If there’s one town in the Hudson Valley whose reputation has long preceded it, it’s Woodstock. Lizzie Vann, owner of the Bearsville Theater, says that when she was growing up in England, she envisioned Woodstock as a magical place. “Today, there’s probably still one in ten people here with a strong connection to the arts. As a community, we accept the unusual, the passionate, and the curious.”
Woodstock has been famous for creativity and music for well over a century, ever since author Hervey White founded the Byrdcliffe and Maverick arts colonies in the early 1900s. Nestled at the base of the Catskills, the town of 6,000 continues to attract hippies—as well as individuals and families looking for a rural lifestyle with culture and activities.
Ryan Giuliani, a part-time resident since 2004 and owner of Woodstock Way hotel and Que lo Que restaurant, says, “An artistic lifestyle in the mountains is just spectacular. After living in the city, it’s nice to slow down a bit.”
But life in Woodstock is never too slow. “Almost any night you can find live music somewhere,” boasts town supervisor Bill McKenna. You can catch a show at The Colony, Levon Helm Studios, Maverick Concert Hall, or the historic Bearsville Theater—founded by prominent rock manager Albert Grossman, whose clients included The Band and Gordon Lightfoot. There’s also the Woodstock Playhouse which hosts the local Woodstock Symphony Orchestra and other performances; plus, the area is home to Radio Woodstock, which broadcasts a mix of rock, folk, and indie tunes out of a former church.
The spirit of community is strong here. Family of Woodstock, Inc. serves Ulster County residents by helping them find shelter and aiding victims of domestic violence; they always welcome new volunteers to help operate their crisis hotline. The annual Woodstock Film Festival puts out a call for help during their annual week of short film screenings and professional panels—their event this year begins on September 27. There are also opportunities to clean and maintain the nearby Sloane Gorge Preserve and Ashokan Rail Trails through the Woodstock Land Conservancy.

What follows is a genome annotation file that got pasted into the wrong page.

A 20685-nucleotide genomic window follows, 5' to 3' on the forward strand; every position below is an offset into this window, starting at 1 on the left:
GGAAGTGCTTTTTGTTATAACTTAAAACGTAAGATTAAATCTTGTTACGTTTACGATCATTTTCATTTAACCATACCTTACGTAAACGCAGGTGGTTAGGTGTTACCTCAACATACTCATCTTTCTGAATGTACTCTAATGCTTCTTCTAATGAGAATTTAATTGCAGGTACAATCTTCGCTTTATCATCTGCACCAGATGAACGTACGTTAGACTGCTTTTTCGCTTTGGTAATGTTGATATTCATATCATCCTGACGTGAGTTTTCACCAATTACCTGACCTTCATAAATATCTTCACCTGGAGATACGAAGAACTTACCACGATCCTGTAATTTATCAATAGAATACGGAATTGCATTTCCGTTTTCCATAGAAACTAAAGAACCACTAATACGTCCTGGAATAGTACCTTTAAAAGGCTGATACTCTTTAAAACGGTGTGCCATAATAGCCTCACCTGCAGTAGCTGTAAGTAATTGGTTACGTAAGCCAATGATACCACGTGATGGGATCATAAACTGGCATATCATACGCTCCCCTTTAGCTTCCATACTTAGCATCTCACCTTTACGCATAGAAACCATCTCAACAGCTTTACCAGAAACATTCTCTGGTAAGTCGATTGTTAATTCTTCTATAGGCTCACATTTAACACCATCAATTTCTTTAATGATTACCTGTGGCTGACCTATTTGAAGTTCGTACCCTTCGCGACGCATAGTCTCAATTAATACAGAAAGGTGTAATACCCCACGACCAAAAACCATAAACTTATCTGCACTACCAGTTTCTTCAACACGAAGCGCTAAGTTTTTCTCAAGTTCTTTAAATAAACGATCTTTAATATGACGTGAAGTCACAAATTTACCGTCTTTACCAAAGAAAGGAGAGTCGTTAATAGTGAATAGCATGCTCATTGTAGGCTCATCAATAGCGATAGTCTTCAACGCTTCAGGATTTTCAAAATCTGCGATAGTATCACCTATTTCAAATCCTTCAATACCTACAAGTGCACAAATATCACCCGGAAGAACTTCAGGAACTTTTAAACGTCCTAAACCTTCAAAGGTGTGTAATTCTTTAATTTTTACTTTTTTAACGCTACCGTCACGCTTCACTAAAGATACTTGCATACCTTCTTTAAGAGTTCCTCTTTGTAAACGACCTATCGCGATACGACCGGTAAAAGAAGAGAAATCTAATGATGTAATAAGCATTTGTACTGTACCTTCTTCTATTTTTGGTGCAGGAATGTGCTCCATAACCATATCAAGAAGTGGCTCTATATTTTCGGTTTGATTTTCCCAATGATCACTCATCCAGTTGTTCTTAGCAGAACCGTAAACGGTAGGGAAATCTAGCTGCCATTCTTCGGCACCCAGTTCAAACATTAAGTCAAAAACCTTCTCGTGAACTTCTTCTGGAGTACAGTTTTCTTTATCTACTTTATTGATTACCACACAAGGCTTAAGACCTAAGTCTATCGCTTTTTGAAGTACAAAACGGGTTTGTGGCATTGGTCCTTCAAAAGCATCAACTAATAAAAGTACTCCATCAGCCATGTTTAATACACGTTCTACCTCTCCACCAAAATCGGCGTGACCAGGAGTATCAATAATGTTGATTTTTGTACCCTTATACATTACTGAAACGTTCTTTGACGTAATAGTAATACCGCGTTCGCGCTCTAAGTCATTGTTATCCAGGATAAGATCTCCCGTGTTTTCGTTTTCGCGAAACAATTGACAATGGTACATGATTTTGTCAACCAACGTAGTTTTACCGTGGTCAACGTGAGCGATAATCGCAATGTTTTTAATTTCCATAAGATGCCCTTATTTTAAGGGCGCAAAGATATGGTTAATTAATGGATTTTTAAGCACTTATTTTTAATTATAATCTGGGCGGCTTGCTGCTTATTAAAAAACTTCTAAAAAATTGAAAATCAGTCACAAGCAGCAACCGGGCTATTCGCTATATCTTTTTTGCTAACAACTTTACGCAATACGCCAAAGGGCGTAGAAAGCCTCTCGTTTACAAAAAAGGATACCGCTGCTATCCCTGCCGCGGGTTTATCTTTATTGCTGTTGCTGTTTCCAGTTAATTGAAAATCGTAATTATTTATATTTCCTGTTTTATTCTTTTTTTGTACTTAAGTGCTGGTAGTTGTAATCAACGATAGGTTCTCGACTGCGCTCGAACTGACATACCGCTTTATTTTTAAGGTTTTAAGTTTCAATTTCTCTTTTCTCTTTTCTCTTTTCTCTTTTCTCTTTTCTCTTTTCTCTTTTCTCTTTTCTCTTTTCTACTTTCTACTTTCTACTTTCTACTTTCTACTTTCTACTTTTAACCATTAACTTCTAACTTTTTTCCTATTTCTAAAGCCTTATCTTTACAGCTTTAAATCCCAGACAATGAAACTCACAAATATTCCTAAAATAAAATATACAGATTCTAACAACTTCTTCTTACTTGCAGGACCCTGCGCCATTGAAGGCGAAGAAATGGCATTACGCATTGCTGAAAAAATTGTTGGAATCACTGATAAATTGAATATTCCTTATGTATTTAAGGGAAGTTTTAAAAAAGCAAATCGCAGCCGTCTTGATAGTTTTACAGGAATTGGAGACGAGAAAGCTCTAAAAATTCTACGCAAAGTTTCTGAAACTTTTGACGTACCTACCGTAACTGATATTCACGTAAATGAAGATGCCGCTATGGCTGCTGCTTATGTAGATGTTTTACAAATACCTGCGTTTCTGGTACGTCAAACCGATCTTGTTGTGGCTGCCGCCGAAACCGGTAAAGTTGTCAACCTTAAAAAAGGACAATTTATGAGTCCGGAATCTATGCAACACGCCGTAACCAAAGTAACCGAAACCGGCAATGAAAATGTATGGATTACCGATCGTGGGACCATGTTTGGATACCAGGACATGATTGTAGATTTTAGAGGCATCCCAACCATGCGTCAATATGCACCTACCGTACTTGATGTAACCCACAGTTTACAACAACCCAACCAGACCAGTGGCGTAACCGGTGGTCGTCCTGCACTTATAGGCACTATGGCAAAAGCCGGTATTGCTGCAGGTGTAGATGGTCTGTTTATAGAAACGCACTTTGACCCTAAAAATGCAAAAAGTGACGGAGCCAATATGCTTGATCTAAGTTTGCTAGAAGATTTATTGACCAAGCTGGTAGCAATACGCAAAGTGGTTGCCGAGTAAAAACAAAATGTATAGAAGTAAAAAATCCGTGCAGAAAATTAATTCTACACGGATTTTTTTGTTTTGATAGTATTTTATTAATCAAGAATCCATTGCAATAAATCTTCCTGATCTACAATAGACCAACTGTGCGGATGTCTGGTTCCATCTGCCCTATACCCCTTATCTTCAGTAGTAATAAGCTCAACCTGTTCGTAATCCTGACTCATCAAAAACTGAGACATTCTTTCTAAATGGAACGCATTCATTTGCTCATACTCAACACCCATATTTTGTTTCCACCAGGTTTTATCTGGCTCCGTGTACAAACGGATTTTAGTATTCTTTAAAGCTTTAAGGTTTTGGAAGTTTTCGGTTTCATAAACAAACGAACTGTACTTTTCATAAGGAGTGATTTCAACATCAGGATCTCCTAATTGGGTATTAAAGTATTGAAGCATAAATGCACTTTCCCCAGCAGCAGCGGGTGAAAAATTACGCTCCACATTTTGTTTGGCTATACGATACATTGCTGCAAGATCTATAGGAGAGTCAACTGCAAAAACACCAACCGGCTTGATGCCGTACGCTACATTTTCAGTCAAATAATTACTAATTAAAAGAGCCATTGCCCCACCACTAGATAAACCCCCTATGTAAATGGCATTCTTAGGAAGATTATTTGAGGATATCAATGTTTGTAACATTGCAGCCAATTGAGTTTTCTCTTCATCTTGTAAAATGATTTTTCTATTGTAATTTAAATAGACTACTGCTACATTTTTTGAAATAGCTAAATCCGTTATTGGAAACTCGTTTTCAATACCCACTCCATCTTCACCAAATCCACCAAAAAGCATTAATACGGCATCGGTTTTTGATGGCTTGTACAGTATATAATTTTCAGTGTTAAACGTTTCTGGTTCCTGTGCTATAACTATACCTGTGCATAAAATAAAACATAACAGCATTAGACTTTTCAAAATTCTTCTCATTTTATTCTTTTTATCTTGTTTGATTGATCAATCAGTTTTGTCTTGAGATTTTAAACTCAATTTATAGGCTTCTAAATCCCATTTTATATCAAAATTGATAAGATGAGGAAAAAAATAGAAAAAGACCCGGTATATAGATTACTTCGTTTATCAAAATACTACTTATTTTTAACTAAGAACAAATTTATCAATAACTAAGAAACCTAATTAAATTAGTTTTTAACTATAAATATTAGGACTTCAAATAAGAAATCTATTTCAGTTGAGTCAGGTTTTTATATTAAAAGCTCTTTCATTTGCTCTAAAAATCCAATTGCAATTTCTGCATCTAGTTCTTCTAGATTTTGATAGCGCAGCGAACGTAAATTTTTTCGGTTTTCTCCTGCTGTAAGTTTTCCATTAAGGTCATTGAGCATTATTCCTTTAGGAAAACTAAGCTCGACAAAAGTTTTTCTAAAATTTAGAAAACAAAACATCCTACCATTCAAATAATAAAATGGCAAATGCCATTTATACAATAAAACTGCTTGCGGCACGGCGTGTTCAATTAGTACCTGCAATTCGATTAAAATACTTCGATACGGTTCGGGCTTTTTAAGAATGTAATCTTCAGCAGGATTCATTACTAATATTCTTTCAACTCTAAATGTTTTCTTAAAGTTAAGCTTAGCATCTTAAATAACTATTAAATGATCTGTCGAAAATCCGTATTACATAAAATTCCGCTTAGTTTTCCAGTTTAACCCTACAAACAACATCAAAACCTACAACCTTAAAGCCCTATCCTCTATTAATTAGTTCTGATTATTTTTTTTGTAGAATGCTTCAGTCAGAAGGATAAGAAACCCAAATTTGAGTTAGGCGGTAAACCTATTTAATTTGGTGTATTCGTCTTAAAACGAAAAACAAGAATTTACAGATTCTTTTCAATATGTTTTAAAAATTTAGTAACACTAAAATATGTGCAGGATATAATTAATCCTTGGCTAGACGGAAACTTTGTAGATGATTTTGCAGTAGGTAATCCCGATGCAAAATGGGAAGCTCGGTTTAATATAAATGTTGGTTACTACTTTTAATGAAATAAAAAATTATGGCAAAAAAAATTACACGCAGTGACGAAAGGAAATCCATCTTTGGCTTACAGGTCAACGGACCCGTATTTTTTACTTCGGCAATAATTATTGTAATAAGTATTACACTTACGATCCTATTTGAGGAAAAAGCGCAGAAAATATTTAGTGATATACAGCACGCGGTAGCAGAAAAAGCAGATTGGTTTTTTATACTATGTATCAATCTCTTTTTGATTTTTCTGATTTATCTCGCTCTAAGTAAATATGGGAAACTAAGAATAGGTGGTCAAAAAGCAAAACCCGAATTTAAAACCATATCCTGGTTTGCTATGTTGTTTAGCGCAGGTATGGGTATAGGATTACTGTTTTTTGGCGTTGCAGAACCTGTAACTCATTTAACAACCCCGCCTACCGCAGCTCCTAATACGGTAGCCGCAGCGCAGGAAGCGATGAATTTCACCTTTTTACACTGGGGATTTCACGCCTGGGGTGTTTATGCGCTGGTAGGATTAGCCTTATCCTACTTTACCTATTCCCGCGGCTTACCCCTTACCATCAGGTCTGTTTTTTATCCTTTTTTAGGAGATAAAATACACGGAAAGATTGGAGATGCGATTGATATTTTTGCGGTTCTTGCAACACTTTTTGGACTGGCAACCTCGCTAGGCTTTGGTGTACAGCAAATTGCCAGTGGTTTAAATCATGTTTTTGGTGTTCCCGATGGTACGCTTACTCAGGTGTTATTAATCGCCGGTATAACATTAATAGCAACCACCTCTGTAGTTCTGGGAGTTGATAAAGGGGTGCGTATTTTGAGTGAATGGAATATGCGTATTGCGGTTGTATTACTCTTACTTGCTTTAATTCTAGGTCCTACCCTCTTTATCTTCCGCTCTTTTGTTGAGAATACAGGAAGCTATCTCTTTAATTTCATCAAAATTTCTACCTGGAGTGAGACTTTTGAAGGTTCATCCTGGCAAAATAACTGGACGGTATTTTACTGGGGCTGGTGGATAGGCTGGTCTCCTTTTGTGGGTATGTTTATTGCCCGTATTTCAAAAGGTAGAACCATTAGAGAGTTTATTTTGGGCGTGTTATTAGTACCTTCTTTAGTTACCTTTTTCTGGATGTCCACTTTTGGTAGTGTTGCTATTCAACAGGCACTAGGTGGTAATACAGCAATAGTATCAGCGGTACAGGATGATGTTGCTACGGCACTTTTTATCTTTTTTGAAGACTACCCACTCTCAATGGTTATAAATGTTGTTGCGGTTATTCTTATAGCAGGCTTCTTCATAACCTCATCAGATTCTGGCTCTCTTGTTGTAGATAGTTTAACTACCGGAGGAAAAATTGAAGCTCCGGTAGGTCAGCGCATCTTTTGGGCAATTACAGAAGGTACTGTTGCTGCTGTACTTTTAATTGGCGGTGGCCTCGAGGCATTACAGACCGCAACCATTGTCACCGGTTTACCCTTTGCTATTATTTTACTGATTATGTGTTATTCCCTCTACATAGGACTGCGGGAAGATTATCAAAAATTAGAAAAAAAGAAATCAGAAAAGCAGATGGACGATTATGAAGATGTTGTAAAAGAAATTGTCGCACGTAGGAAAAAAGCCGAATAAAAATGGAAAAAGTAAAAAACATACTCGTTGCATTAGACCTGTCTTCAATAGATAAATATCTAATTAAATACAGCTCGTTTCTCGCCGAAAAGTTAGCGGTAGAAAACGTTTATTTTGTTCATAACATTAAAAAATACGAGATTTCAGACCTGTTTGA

The town is a part of the Onteora Central School District, which has a B+ rating on niche.com. The elementary school is in downtown Woodstock, and the middle and high schools are in nearby Boiceville—a 15-minute commute.
The public library—part of the expansive Mid-Hudson Library System—is on Library Lane, but will be moving to Bearsville, a small hamlet of Woodstock, as soon as renovations on the new building are complete. It’s open Monday through Saturday, and offers classes and clubs for all ages—like yoga, Lego building, and children’s story time.
In addition to small food shops like Woodstock Meats and Cub Market, there are two larger grocery stores: Sunflower Market, specializing in organic and local items, and Hannaford supermarket in West Hurley.
The town comprises the intersection of Tinker Street, Rock City Road, and Mill Hill Road. In all three directions, you’ll find a variety of restaurants and shops. Moonrise Bagels specializes in stuffed bagels—think bacon, egg, and cheese or chicken parm. Que lo Que cooks up Caribbean-inspired dishes like empanadas and Dominican fried chicken. For an upscale meal, book a table at Silvia, which crafts contemporary American cuisine, or its Southeast Asian-inspired sister restaurant Good Night.
Locals can stock up at The Golden Notebook, a cozy bookstore that carries many local authors. Lovewild Design sells sustainable gifts and has a bath-and-body refill station. Candlestock—a beloved candle emporium established in 1970—offers a wide selection of scented candles, hand-dipped tapers, and recycled wax tealights.
A place once frequented by the likes of Bob Dylan and Janis Joplin, and world-famous for the festival that didn’t take place there, Woodstock remains deeply rooted in the arts. With pride, it continues to be a scenic haven for creatives and free thinkers—all are welcomed with open arms.